They call economics a “dismal science,” for good reasons. Economist David Berson, however, makes one thing clear beyond question. The senior vice president and chief economist at Nationwide Insurance, a long-time denizen of International Builders Show proceedings wearing one hat or other, shows with stunning skill that you don’t need Powerpoint slides to let an audience know how hard it is to get a mortgage loan these days.
He spaces about two inches between his thumb and index finger, and says that is how tiny the “credit box” had gotten in the regulatory recoil to the housing meltdown, caused because the credit box had gotten too big—which he mimes with arms spread wide apart at shoulder height.
Now, though, after some policy wrangling and hang-wringing, the credit box is a bit more expansive than it was at its worst. Berson demonstrates this by opening the space between thumb and forefinger by half again as much. Berson takes part in an annual Outlook panel at the IBS, National Association of Home Builders chief economist David Crowe, and Fannie Mae chief economist Frank Nothaft. Last year, the trio called for a healthy single-family starts pick-up of 20 percent over 2013, and an almost inevitable increase in interest rates. Oops!
So, the three economists are taking a Mulligan on 2014.
They predict that an economy that’s on pace to improve as much as 3 percent over the next 12 months will buoy job creation and wage growth, which should support growth in household formations, home sales, new home sales, and construction. This is encouraging.
The picture is really quite a bit more complicated than that. What’s entirely plausible is that the three of them could be sitting in those same three seats next year, explaining “what went wrong” with 2015 as it did—a Polar Vortex followed by an interest rate spike, and a patch of global political unrest—in 2014.
So, we must assume two things, and it doesn’t take charts and tables on Powerpoint slides to make them clear. One is that uncertainty is a given, a trait of our time. So, we’ll live with uncertainty.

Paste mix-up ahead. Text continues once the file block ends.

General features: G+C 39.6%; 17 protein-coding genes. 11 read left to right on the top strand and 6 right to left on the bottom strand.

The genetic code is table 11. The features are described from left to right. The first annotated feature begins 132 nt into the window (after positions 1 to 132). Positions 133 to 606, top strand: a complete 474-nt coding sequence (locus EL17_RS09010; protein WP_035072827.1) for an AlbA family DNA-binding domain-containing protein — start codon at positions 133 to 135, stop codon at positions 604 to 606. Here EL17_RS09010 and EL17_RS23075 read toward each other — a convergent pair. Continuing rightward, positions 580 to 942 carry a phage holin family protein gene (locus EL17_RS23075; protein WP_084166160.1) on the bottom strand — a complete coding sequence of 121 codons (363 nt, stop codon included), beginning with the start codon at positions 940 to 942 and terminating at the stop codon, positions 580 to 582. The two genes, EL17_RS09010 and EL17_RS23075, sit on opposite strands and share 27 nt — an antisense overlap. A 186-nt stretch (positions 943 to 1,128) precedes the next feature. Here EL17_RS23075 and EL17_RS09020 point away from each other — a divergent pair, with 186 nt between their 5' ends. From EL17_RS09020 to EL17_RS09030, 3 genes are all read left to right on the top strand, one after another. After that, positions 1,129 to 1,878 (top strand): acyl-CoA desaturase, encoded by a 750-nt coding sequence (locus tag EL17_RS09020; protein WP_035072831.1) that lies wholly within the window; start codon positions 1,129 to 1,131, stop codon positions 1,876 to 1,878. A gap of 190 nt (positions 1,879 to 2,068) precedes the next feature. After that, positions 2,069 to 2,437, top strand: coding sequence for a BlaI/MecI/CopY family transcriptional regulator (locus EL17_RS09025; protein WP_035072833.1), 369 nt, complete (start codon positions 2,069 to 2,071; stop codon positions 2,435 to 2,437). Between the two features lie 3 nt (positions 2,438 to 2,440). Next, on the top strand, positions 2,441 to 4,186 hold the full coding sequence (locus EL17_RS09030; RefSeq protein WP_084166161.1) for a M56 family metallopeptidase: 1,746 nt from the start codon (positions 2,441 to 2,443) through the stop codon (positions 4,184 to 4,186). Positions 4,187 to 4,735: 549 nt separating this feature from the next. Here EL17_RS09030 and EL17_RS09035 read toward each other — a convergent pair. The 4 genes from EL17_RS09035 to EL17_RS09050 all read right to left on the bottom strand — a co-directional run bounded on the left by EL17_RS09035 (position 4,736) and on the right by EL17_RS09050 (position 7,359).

The other is that demand for your new homes, such that it is, is not born; it is made.
When David Berson speaks of the credit box, the size that seems just about right in is mind is not what it is now, or what it was in 2012 or 2004, but what it was during the mid-1990s. This, he shows with two hands, palms facing, about 18 inches apart in front of him.
For credit to ease to that point, if it ever does, is going to take effort, across-the-aisle policymaking, and time, more time than the next 12 months anyway.
So, demand, my friends is up to you. If there’s something a fair number of us have taken away from the bright spots, high-end progress to date it’s that activating some of the upper tiers of buyer segments alone won’t necessarily get the whole works building into a recovery.
Now, one of the granddaddy of all consumer trends whose impact is still playing out importantly in our economy and culture, is the two-income household that became a phenomenon for the first time in the 1970s and changed the nature of society as married women in huge numbers joined the “labor force” outside the home.
What came along with that phenomenon, and the development of 401k savings and investment plans, is that households suddenly each began to act more and more like businesses.
We’re a third generation of young adults into that mentality, and the good news is, if you appeal to this new cohort in a way that you’d appeal to an entrepreneurial start-up firm, you’re probably going to do well.
In other words, all too often, we think of the impediments that hold young people back from buying, and it’s 99 percent about the first-cost factors of down payment, interest rates, and monthly principle, interest, taxes, and insurance payments.
That’s only part the way there. Young adults are thinking beyond that, whether they’re entirely aware of it or not. They’re thinking of homeownership in three stages, like a business would: entry costs, operation costs, and exit plan valuation, with appreciation.
The mindset is much more like a business today. That goes to how two-income families changed the way households worked, and saved, and invested, and created wealth unlike the ways they ever did before.
Demand is not born. Invent desire. Make demand.